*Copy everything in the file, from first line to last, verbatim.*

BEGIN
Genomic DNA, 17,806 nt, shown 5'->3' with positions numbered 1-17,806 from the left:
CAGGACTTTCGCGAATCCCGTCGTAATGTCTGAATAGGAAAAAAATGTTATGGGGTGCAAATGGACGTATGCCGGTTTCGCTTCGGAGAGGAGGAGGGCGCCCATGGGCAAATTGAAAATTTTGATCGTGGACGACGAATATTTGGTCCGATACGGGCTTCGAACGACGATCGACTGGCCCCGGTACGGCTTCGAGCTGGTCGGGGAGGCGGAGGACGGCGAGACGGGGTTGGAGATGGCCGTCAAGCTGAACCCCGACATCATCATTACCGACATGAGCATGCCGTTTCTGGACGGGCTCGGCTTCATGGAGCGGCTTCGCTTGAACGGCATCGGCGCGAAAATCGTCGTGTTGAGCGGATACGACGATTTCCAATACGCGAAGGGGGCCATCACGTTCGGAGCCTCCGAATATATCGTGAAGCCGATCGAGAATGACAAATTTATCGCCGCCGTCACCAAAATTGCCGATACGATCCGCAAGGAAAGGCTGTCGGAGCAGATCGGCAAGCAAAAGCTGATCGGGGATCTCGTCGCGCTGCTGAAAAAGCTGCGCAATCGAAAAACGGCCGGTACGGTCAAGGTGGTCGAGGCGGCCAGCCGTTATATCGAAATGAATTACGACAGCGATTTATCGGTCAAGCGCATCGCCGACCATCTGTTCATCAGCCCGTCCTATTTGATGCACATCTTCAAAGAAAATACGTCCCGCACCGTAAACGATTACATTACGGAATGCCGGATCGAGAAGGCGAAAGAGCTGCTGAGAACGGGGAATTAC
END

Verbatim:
Genomic DNA, 17,806 nt, shown 5'->3' with positions numbered 1-17,806 from the left:
CAGGACTTTCGCGAATCCCGTCGTAATGTCTGAATAGGAAAAAAATGTTATGGGGTGCAAATGGACGTATGCCGGTTTCGCTTCGGAGAGGAGGAGGGCGCCCATGGGCAAATTGAAAATTTTGATCGTGGACGACGAATATTTGGTCCGATACGGGCTTCGAACGACGATCGACTGGCCCCGGTACGGCTTCGAGCTGGTCGGGGAGGCGGAGGACGGCGAGACGGGGTTGGAGATGGCCGTCAAGCTGAACCCCGACATCATCATTACCGACATGAGCATGCCGTTTCTGGACGGGCTCGGCTTCATGGAGCGGCTTCGCTTGAACGGCATCGGCGCGAAAATCGTCGTGTTGAGCGGATACGACGATTTCCAATACGCGAAGGGGGCCATCACGTTCGGAGCCTCCGAATATATCGTGAAGCCGATCGAGAATGACAAATTTATCGCCGCCGTCACCAAAATTGCCGATACGATCCGCAAGGAAAGGCTGTCGGAGCAGATCGGCAAGCAAAAGCTGATCGGGGATCTCGTCGCGCTGCTGAAAAAGCTGCGCAATCGAAAAACGGCCGGTACGGTCAAGGTGGTCGAGGCGGCCAGCCGTTATATCGAAATGAATTACGACAGCGATTTATCGGTCAAGCGCATCGCCGACCATCTGTTCATCAGCCCGTCCTATTTGATGCACATCTTCAAAGAAAATACGTCCCGCACCGTAAACGATTACATTACGGAATGCCGGATCGAGAAGGCGAAAGAGCTGCTGAGAACGGGGAATTAC